Kids aren't the only ones congregating in classrooms. Germs are as well.
When the two mix, parents must decide whether their children are too sick to return to school, a decision that isn't always easy.
Parents should know when an illness calls for a doctor and when it doesn't. The most common school sicknesses are respiratory infections, including colds.
"With a cold in a young child, particularly a child who is in the early elementary school grades, it's not unusual to have a fever for a day or two, and a fever is not physically harmful for the child," said Dr. Christopher B. White, a Medical College of Georgia professor of pediatrics who specializes in infectious diseases. "It doesn't mean just because they have a fever and cold symptoms that they need to go see the doctor."
The dreaded pinkeye doesn't automatically give a pupil a pass to stay home, Dr. White said.
"Schools tend to get real nervous about pinkeye, and I don't know why, because it's really not a serious problem," he said. "Basically, just think of it as a cold in the eye in most cases."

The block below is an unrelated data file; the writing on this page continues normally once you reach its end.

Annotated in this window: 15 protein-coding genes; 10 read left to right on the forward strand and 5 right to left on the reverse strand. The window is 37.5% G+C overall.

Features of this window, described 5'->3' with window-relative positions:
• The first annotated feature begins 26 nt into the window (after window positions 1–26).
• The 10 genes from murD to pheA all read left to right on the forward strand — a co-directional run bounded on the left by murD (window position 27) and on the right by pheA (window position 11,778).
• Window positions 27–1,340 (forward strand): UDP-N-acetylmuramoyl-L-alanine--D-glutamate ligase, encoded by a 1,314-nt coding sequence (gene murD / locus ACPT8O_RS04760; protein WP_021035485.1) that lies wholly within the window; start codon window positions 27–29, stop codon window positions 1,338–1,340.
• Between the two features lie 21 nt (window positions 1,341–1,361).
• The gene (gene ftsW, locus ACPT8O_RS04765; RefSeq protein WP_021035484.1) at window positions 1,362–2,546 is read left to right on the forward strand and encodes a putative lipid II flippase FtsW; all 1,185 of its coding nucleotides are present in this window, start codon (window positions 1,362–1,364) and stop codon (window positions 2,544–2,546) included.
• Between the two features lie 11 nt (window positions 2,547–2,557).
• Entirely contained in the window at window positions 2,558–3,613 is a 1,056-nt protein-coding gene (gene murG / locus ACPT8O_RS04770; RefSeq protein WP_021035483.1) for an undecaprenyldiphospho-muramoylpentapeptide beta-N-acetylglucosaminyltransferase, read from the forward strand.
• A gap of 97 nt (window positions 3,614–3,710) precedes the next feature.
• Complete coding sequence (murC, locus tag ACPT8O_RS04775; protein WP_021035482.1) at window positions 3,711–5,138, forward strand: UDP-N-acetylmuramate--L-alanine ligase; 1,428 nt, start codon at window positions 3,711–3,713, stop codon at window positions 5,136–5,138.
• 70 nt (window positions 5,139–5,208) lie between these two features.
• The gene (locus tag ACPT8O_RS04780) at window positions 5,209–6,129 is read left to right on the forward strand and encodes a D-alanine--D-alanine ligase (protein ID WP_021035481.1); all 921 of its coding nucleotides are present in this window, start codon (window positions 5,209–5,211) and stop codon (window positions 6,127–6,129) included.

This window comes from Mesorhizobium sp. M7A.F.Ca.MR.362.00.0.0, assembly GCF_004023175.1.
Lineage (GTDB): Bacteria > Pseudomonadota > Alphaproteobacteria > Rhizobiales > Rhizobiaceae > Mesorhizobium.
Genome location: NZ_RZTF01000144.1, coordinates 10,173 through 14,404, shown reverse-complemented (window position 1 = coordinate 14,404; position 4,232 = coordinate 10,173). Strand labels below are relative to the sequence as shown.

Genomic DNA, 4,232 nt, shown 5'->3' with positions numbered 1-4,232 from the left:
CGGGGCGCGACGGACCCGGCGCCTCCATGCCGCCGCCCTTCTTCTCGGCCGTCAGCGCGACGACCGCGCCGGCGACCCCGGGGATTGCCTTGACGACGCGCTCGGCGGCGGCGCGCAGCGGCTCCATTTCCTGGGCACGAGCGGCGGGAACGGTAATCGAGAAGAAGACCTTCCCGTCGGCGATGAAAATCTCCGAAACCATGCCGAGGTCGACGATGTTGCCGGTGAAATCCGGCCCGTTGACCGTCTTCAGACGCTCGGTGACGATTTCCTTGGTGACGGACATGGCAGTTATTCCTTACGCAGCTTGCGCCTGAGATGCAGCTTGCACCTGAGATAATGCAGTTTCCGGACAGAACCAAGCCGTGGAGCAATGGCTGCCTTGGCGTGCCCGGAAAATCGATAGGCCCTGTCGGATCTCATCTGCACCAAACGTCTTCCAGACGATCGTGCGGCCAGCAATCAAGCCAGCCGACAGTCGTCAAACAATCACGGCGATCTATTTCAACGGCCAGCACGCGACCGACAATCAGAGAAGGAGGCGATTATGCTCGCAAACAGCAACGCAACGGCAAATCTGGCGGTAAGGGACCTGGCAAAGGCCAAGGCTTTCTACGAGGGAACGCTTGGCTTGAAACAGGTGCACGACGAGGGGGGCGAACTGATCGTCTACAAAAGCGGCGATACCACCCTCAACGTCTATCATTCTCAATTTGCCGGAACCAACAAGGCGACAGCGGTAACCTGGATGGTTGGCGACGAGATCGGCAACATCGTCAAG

It's "somewhat" contagious, but no more so than the common cold, Dr. White said.
"Once school starts and you get kids together in a closer environment, that's when we start to see more acute illnesses, and we tend to see illnesses that tend to be spread by close contact," he said.
"They're going to get sick. We live in a world of germs," Dr. White said.
A great way of reducing the chances of children getting sick is by having them wash their hands, particularly after they sneeze, Dr. White said. It's also a good idea for a teacher to keep a bottle of hand sanitizer in the classroom.
Reach Greg Gelpi at (706) 828-3851 or firstname.lastname@example.org.